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Executive Summary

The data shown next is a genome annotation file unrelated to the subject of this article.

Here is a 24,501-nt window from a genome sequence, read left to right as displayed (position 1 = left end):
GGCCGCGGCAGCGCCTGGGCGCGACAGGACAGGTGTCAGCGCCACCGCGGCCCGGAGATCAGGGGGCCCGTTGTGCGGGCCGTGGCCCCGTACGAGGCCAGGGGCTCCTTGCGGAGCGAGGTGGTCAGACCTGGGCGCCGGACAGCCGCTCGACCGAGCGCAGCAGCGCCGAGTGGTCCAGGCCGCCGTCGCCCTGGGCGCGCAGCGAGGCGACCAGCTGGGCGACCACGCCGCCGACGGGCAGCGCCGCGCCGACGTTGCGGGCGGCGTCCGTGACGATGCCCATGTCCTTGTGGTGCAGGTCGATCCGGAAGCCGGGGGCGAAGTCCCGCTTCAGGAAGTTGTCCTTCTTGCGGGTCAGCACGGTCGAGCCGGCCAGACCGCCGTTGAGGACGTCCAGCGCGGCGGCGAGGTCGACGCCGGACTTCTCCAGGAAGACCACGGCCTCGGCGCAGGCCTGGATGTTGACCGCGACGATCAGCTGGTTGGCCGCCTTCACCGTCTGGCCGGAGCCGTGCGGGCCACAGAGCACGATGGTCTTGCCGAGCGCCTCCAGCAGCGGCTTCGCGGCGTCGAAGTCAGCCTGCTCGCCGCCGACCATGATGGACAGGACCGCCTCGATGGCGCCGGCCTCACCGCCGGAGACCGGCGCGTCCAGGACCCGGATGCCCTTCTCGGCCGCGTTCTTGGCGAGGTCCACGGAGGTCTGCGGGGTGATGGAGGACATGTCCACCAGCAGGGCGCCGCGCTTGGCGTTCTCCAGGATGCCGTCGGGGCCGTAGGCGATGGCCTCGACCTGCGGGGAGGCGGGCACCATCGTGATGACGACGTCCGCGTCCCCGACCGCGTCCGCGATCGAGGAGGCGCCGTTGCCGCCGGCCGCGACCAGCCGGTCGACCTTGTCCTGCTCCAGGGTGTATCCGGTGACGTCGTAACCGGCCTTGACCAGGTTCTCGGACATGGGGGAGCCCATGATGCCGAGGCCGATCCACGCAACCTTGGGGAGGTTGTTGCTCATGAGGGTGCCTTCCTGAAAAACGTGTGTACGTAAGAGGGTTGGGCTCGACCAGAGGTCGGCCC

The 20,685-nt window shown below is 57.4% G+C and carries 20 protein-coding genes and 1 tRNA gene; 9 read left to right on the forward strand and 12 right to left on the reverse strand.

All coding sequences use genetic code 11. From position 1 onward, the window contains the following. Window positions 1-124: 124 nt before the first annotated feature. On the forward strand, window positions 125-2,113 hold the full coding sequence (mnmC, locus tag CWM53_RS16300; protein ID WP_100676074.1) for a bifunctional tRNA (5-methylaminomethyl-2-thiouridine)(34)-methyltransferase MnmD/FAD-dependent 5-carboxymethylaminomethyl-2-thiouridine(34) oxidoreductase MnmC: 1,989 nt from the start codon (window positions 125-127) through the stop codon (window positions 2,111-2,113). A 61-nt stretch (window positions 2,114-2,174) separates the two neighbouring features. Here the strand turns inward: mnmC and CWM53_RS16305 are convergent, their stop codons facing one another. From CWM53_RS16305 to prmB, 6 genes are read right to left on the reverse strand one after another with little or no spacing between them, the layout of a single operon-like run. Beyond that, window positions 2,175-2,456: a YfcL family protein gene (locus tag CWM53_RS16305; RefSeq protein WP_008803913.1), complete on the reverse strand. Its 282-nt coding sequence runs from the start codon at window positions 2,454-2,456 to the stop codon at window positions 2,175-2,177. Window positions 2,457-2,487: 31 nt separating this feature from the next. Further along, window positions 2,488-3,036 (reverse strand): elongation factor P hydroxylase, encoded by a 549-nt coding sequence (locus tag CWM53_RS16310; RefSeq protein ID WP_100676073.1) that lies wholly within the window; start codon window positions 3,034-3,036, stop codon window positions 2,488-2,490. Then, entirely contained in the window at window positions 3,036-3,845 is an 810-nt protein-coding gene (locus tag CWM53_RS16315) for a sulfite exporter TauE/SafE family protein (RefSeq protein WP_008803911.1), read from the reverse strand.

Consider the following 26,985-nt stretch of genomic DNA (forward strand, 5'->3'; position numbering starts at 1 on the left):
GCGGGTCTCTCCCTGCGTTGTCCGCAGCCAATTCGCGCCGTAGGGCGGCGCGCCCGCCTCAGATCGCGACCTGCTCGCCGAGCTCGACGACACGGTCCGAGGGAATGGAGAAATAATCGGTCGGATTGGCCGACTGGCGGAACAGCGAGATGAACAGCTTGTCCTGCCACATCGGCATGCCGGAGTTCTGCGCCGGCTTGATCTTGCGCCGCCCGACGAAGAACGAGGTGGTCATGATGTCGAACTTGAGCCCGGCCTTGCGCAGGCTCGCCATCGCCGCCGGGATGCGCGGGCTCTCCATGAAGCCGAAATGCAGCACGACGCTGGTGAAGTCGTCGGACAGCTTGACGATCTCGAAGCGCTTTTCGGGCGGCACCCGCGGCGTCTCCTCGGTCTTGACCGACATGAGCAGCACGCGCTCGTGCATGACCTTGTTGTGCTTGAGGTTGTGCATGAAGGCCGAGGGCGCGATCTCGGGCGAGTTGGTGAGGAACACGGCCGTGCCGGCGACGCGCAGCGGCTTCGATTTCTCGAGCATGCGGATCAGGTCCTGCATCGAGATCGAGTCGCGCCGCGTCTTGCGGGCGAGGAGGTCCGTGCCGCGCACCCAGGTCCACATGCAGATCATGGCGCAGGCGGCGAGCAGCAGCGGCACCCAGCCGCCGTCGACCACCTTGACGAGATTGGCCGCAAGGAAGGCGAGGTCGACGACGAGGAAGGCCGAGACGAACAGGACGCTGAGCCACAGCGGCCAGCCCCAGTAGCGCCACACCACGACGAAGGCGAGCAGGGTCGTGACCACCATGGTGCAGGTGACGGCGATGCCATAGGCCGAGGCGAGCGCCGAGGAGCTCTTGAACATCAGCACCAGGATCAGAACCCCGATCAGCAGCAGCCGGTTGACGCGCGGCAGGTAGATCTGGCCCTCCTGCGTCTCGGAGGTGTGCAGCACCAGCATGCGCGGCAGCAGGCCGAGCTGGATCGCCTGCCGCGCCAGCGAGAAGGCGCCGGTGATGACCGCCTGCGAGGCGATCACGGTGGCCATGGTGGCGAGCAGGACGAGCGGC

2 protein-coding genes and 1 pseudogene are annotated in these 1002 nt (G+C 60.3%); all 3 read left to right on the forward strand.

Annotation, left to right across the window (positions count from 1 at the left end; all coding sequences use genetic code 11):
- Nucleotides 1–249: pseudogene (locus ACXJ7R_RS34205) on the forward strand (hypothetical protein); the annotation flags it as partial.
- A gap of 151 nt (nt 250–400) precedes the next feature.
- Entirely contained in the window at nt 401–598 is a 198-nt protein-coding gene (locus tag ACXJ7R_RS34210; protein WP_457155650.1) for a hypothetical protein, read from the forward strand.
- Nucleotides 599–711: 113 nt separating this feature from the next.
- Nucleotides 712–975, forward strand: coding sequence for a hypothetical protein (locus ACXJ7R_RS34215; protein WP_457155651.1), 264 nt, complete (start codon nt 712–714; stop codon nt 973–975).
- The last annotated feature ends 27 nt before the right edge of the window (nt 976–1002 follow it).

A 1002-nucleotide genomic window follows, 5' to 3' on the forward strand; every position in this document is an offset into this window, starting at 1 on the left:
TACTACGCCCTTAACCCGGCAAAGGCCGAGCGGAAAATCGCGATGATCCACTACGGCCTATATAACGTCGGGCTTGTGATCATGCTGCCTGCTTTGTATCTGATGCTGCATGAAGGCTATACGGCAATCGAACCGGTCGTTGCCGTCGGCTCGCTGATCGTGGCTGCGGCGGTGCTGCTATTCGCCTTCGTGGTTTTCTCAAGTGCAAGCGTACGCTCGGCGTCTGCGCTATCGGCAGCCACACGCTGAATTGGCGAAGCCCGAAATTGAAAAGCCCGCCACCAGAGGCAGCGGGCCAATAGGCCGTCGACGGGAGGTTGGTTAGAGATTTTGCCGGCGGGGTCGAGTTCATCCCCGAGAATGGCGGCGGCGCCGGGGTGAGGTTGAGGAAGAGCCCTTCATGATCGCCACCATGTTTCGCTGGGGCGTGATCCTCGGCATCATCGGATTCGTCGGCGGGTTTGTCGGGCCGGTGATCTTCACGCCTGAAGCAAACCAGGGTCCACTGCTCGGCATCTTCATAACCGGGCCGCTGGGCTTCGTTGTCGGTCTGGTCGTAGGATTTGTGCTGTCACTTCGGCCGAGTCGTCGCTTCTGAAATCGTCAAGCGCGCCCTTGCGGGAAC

DoD "MEDICAL BUYING OFFICE -- EUROPE" WILL OPEN NOV. 1, Department of Defense's Helen Connor remarked at a Aug. 10 conference at the Defense Personnel Support Center in Philadelphia. Connor will be chief of the office, which will be located in the city of Pirmasens, Germany. The office eventually will consolidate all purchases of pharmaceuticals and supplies from European-based vendors for "in-theater" use. Currently, 27 DoD purchasing offices scattered across Europe purchase about $20 mil. in drugs, medical devices and supplies annually. Connor cited a number of reasons for the move, including ease of communications with vendors and faster delivery. In addition, she said, the 27 offices now handling purchases lack specialized knowledge of medical products: they now purchase everything from drugs to automobile tires to cleaning products. These offices tend to make a number of "repetitive" small purchases without long- range strategic planning of product needs or the efficiencies that might derive from larger purchases. Connor said also that Operation Desert Storm underscored the need for "on-site support" of medical needs. Advantages that the Medical Buying Office-Europe will offer to manufacturers include a centralized point of contact, simplified payment and ordering procedures, and eventually, the potential for long-range supply contracts, Connor said. Most of the Philadelphia conference's agenda focused on DoD's prime vendor program for pharmaceuticals and medical/surgical products ("The Pink Sheet" Aug. 10, T&G-14). The four regions where the program initially will be implemented have annual combined pharmaceutical purchases of more than $90 mil. The project will select one pharmaceutical distributor and one med/surg distributor per region, initially focusing on the four regions of Washington, D.C., the Virginia/North Carolina Tidewater area, San Francisco, and San Diego. Vendors for the first region, Washington, D.C., will be selected by Dec. 1, under DoD's plans. The National Institutes of Health will join with 15 military hospitals in the region purchasing products through the prime vendor system. The project also involves signing "Distribution and Pricing Agreements" with manufacturers. In addition to agreeing to allow the prime vendor to distribute its products, a manufacturer signing a DAPA will set ceiling prices for its products, which DoD expects will be generally lower than the Federal Supply Schedule, if applicable. DoD Contracting Officer William DiLauro told the conference that the prime vendor program qualifies as a "depot" and thus prices are exempted from the Medicaid drug rebate program's "best price" formula. Participating hospitals are not locked into purchasing drugs provided under DAPA agreements, but DiLauro suggested there are several reasons they will do so. DiLauro said the hospitals had requested the prime vendor program and are thus committed to making it work. The prime vendor offers convenience because hospitals can consolidate purchases and deliveries for a number of products and because the system will move to totally electronic ordering and payment procedures within two years. DiLauro said that all DAPA products will be listed in a central "computer catalog" and DoD will alert hospitals to interim discounts and other special offers from manufacturers. In the next year, DoD plans to sign volume discount contracts for about 25 drug products, DiLauro said. Those products will be selected based on quarterly utilization reports from participating hospitals. The volume contracting effort is expected to get under way in mid-1993. A Veterans Affairs Department prime vendor pilot project is underway in four areas, with Harris Wholesale, Alco and McKesson delivering drugs to a total of 33 V-A facilities ("The Pink Sheet" Oct. 21, 1991, T&G-7). Editor's Note: A report in "The Pink Sheet" Aug. 10 stating that V-A plans to initiate a prime vendor program in 1993 refers to a plan for equipment vendors.

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